Author
Prospero
Date
2006-04-10T17:30:16-06:00
ID
71941
Comment

Nice post, Prospero. We'll get at the source of Mr. Crisler's No. 1 statement. I've heard that before, enough so to feel comfortable with the statement. I suspect it has something to do with the way markets are shaped, or described, in marketing speak. That is, the "black" (or "urban" or "African American") market would likely be very large compared to the way others are broken down -- being that "white" is a catchall for so many categories. I'm just guessing, though. An important point about the alleged "perception" statement, which I sense that you know, but I will reiterate for others. Chief Moore never said that crime is only a perception in Jackson -- he told the media that they were contributing into a serious "perception" problem that would make it more difficult to fight crime, and keep people believing that they could keep lowering crime. He was right to criticize the media coverage, even if they were too doofus, or defensive, or too provincial, to understand what he was saying.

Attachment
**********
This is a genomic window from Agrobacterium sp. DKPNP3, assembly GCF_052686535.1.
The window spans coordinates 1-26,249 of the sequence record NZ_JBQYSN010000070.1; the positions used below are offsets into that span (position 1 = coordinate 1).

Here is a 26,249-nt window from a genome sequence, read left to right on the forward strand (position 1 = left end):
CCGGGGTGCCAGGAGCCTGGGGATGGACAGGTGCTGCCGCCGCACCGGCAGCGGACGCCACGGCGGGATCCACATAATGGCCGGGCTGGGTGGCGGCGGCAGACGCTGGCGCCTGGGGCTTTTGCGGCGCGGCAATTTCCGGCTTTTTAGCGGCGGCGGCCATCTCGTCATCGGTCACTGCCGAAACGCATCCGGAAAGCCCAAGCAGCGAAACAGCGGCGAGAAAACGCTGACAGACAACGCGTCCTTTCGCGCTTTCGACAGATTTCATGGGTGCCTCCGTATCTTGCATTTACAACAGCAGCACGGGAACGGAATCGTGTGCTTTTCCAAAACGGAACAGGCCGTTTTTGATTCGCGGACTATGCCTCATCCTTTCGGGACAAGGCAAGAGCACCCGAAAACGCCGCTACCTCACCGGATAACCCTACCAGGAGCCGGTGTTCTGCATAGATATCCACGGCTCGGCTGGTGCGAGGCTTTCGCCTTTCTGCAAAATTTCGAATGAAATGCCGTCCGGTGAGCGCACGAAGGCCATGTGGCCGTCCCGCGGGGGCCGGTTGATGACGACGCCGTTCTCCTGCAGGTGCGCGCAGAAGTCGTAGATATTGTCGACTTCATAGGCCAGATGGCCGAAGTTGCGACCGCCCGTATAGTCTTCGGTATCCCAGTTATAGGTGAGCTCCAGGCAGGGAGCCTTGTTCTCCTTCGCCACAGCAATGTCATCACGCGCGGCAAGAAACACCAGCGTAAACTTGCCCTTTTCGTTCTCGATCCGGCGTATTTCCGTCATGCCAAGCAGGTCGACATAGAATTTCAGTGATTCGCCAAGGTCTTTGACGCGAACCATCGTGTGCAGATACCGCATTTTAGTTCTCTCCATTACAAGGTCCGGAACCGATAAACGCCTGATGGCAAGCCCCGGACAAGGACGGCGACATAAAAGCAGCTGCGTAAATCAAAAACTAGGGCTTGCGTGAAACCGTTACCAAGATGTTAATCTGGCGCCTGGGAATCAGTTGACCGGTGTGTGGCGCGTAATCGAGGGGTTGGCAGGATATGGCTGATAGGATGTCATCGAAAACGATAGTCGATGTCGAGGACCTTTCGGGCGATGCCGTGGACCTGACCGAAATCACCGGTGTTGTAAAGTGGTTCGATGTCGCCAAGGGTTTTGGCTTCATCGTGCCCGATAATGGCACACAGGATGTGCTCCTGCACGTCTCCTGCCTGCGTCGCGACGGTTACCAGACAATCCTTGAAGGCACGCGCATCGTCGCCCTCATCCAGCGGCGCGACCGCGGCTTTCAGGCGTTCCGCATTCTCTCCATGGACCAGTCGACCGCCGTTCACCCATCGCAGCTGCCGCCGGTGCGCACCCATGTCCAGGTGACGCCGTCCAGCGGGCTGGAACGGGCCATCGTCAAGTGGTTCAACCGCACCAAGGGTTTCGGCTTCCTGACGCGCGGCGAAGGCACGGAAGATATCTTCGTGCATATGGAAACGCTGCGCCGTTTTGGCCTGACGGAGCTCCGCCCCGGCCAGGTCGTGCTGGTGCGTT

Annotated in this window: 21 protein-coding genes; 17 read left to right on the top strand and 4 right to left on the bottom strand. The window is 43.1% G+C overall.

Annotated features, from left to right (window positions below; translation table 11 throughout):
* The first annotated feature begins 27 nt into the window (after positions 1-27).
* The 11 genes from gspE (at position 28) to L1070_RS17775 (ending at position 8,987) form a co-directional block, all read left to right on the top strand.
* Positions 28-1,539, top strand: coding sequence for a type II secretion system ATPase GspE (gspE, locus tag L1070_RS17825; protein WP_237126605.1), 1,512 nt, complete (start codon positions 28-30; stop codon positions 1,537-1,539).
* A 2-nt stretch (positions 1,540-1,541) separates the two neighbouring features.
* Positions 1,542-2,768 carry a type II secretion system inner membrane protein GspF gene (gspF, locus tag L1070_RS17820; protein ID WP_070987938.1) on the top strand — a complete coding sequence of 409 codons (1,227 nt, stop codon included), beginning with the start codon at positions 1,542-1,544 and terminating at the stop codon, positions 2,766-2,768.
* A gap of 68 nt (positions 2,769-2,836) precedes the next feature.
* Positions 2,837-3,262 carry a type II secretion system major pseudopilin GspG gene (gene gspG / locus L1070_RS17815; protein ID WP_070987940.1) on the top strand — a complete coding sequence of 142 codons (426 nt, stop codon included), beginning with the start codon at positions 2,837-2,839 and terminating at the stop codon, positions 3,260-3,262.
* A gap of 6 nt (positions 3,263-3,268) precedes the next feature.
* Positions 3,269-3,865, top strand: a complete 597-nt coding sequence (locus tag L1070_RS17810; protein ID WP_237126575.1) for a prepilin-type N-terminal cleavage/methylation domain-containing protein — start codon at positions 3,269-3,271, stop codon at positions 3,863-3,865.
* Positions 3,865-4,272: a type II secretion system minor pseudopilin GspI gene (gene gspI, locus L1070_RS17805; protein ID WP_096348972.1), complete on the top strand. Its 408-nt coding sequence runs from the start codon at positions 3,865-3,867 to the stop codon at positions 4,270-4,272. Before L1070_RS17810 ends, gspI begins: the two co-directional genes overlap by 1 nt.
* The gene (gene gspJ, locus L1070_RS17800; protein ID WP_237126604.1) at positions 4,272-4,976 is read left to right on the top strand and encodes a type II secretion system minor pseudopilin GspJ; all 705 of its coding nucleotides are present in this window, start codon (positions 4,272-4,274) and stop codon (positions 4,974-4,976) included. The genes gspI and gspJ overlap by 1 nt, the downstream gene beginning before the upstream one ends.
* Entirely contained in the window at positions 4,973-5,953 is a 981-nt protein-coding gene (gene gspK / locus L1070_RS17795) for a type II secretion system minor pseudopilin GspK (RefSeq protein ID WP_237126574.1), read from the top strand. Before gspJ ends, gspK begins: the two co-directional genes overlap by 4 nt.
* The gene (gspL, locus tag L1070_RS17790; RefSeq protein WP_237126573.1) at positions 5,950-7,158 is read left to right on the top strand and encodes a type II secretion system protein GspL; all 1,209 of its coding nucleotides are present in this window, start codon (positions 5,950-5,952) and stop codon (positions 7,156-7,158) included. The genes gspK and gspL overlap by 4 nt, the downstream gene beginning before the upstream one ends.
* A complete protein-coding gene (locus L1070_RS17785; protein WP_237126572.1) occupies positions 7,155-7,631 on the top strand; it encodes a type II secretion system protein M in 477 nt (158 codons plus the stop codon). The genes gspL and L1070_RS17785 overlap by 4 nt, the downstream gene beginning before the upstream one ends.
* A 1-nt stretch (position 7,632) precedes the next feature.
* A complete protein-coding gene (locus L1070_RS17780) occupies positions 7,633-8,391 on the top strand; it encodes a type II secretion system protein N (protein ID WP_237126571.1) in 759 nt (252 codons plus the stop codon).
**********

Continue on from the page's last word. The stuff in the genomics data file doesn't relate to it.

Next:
Author
DonnaLadd
Date
2006-04-10T17:40:17-06:00
ID
71942
Comment

Well thank you. And I'm glad you fleshed out that quote from Chief Moore. I agree with him more than ever. I think I'll join him (and you apparently) out on that limb and start being brave enough to say it to people myself when the subject comes up. Which it does, constantly, from well-intentioned family living in Jackson, as I finalize my move back. Maybe I'll even buy space on a billboard with "If all you can see about Jackson is the crime, you really do have a perception problem!" in 6' tall letters.

Author
Prospero
Date
2006-04-10T17:53:50-06:00

Like independent media outlets around the world, the Jackson Free Press works hard to produce important content on a limited budget. We'd love your help! Become a JFP VIP member today and/or donate to our journalism fund. Thanks for considering a JFP VIP membership or one-time support.

Comments

Use the comment form below to begin a discussion about this content.

comments powered by Disqus